Credit: NASA/Johns Hopkins University Applied Physics Laboratory/Southwest Research Institute

Apparently not. New data from crater counts reveal the presence of intermediate or “middle-aged” terrains on Pluto as well. This suggests that Sputnik Planum is not an anomaly—that Pluto has been geologically active throughout much of its more than 4-billion-year history. “We’ve mapped more than a thousand craters, which vary greatly in size and appearance,” said postdoctoral researcher Kelsi Singer, of the Southwest Research Institute (SwRI) in Boulder, Colorado. “Among other things, I expect cratering studies like these to give us important new insights into how this part of the solar system formed.”

Building Blocks of the Solar System

Crater counts are giving the New Horizons team insight into the structure of the Kuiper Belt itself. The dearth of smaller craters across Pluto and its large moon Charon indicate that the Kuiper Belt likely had fewer smaller objects than some models had predicted. This leads New Horizons scientists to doubt a longstanding model that all Kuiper Belt objects formed by accumulating much smaller objects of less than a mile wide. The absence of small craters on Pluto and Charon support other models theorizing that Kuiper Belt objects tens of miles across may have formed directly, at their current—or close to current—size.    

In fact, the evidence that many Kuiper Belt objects could have been “born large” has scientists excited that New Horizons’ next potential target – the 30-mile-wide (40-50 kilometer wide) KBO named 2014 MU69 – which may offer the first detailed look at just such a pristine, ancient building block of the solar system.

Most inner moons in the solar system keep one face pointed toward their central planet; this animation shows that certainly isn’t the case with the small moons of Pluto, which behave like spinning tops. Pluto is shown at center with, in order, from smaller to wider orbit: Charon, Styx, Nix, Kerberos and Hydra.

Credit: NASA/Johns Hopkins University Applied Physics Laboratory/Southwest Research Institute

Spinning, Merged Moons

The New Horizons mission is also shedding new light on Pluto’s fascinating system of moons and their unusual properties. For example, nearly every other moon in the solar system, including Earth’s moon, is in synchronous rotation, but not so of Pluto’s small moons. These small satellites are spinning much faster, with Hydra – the most distant moon - rotating an unprecedented 89 times during a single lap around Pluto. Scientists believe these spin rates could be chaotic (i.e., variable) because Charon exerts a strong torque that prevents each small moon from settling down into synchronous rotation, which means keeping one face toward the planet.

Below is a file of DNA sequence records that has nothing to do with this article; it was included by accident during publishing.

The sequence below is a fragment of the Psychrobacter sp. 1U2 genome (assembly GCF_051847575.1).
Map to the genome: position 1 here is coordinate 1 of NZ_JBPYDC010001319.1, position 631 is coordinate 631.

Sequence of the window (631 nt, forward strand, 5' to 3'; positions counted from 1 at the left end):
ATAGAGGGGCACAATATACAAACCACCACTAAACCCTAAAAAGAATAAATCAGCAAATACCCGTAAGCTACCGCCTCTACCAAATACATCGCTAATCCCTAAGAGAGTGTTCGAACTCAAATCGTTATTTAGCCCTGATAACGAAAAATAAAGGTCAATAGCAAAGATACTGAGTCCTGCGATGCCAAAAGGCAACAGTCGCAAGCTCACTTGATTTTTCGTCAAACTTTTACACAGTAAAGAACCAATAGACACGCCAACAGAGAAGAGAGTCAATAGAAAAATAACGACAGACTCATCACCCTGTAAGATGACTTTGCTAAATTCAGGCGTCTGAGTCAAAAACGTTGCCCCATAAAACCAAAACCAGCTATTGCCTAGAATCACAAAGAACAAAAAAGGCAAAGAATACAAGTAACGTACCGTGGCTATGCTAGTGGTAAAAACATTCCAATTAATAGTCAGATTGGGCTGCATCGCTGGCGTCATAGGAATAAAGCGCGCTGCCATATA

Another oddity of Pluto’s moons: scientists expected the satellites to wobble, but not to this degree. “Pluto’s moons are behaving like spinning tops,” said co-investigator Mark Showalter of the SETI Institute in Mountain View, California.

Images of Pluto’s four smallest satellites also indicate that several of them could have been born from mergers of two or more former moons, suggesting the presence of more moons at some point. “We suspect from this that Pluto had more moons in the past, in the aftermath of the big impact that also created Charon,” said Showalter.

New Horizons data indicates that at least two (and possibly all four) of Pluto’s small moons may be the result of mergers between still smaller moons. If this discovery is borne out with further analysis, it could provide important new clues to the formation of the Pluto system.

Credit: NASA/Johns Hopkins University Applied Physics Laboratory/Southwest Research Institute

Pluto’s Frigid, Extended Atmosphere

The New Horizons team is presenting new data at DPS that reveal Pluto’s upper atmosphere is significantly colder and therefore more compact than Earth-based models had indicated. As a result, scientists have discovered that Pluto’s atmospheric escape rate is thousands of times lower than had been thought. It now appears that Pluto’s atmosphere escapes by the same mechanism as do gases from the atmospheres of Earth and Mars – rather than the previously believed escape process that more resembled escape from cometary atmospheres.

New Horizons is part of NASA's New Frontiers Program, managed by the agency's Marshall Space Flight Center in Huntsville, Alabama. The Johns Hopkins University Applied Physics Laboratory in Laurel, Maryland, designed, built, and operates the New Horizons spacecraft and manages the mission for NASA's Science Mission Directorate. The Southwest Research Institute leads the science mission, payload operations, and encounter science planning.

For more information on the New Horizons mission, including fact sheets, video and images, visit http://www.nasa.gov/newhorizons and http://pluto.jhuapl.edu.

Media contacts:

Dwayne Brown / Laurie Cantillo
Headquarters, Washington
202-358-1726 / 202-358-1077
dwayne.c.brown@nasa.gov / laura.l.cantillo@nasa.gov

Mike Buckley
Johns Hopkins University Applied Physics Laboratory, Laurel, Md.
240-228-7536
michael.buckley@jhuapl.edu

Maria Stothoff
Southwest Research Institute, San Antonio
210-522-3305
maria.stothoff@swri.org